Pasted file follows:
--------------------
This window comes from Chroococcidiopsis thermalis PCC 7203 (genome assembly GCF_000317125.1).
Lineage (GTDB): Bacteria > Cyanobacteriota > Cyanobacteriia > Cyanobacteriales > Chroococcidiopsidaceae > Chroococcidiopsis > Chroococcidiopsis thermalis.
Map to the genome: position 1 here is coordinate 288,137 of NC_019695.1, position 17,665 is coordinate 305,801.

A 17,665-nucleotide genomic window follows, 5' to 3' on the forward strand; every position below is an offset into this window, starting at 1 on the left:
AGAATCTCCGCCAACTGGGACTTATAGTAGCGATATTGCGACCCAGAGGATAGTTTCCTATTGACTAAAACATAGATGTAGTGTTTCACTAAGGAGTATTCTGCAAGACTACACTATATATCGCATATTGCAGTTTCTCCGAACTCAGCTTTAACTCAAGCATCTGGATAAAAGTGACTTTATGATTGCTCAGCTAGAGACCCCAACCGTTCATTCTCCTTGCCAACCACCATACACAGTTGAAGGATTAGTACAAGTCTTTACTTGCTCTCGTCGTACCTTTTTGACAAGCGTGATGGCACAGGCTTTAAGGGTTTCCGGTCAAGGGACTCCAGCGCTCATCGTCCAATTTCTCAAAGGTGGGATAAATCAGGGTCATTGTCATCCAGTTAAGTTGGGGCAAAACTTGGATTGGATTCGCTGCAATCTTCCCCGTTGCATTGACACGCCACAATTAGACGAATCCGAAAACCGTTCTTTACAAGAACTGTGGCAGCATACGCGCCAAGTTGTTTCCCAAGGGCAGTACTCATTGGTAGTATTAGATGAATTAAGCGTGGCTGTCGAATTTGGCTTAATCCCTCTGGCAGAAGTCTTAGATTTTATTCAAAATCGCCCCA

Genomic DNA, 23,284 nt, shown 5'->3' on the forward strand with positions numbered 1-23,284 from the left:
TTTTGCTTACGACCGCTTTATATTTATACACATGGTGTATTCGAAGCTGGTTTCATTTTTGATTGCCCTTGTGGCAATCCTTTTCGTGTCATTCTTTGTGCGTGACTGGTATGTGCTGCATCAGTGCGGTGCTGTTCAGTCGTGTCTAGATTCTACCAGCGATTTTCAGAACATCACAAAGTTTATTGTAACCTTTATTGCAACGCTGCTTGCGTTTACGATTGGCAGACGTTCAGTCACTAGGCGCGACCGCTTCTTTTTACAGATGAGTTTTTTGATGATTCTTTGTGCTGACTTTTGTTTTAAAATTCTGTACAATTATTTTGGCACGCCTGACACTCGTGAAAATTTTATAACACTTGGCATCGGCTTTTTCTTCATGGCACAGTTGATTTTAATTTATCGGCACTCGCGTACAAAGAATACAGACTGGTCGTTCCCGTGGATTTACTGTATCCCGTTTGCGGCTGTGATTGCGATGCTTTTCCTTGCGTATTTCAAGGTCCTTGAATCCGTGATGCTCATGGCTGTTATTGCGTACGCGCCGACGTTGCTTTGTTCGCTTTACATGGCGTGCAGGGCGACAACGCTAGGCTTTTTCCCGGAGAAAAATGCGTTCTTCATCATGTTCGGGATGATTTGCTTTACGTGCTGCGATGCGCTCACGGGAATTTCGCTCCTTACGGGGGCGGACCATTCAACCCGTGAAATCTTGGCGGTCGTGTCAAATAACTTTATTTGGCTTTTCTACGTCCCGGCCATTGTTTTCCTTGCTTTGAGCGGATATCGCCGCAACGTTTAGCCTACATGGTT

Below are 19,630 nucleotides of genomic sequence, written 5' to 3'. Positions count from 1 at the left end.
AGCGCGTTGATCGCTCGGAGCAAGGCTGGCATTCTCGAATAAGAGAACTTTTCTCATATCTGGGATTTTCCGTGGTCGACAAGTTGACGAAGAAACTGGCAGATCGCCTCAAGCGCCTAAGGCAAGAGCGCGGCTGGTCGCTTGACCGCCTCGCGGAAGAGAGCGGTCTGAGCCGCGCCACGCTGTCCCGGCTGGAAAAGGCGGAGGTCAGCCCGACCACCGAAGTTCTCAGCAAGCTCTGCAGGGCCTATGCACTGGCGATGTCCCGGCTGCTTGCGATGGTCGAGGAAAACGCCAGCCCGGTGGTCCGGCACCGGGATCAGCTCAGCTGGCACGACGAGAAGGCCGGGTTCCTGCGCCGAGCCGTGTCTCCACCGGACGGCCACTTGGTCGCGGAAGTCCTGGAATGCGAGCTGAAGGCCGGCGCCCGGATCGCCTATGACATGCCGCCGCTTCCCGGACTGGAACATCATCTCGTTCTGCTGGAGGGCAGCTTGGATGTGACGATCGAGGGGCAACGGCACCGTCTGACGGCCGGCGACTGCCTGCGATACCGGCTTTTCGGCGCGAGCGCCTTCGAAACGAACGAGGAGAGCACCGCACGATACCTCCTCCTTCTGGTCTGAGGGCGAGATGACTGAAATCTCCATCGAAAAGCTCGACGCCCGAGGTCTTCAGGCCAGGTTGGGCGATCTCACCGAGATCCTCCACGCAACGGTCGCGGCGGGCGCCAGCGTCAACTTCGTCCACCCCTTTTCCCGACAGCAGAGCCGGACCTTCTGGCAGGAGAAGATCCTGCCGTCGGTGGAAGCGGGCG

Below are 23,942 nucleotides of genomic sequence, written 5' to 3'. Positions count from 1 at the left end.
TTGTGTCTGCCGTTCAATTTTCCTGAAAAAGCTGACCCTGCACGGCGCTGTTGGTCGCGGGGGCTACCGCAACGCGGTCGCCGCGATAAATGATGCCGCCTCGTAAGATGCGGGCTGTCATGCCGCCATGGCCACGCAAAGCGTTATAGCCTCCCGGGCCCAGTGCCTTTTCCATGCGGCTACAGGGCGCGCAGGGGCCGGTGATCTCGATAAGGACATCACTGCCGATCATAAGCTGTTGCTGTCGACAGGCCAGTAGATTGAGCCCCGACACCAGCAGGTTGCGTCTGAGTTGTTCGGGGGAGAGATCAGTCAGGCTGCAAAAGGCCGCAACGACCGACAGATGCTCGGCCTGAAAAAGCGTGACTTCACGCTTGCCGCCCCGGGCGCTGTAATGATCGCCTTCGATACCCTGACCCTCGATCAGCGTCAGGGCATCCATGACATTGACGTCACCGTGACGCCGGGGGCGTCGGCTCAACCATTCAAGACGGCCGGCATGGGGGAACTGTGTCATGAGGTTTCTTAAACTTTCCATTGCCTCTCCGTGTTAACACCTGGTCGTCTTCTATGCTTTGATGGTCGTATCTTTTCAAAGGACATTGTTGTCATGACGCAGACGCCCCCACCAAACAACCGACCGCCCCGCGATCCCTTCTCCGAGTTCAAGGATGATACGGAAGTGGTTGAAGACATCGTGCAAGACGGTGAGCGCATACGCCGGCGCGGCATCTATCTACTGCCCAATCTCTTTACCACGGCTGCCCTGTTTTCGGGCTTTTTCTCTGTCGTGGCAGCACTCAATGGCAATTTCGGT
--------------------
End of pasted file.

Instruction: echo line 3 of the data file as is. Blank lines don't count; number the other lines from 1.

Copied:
Map to the genome: position 1 here is coordinate 288,137 of NC_019695.1, position 17,665 is coordinate 305,801.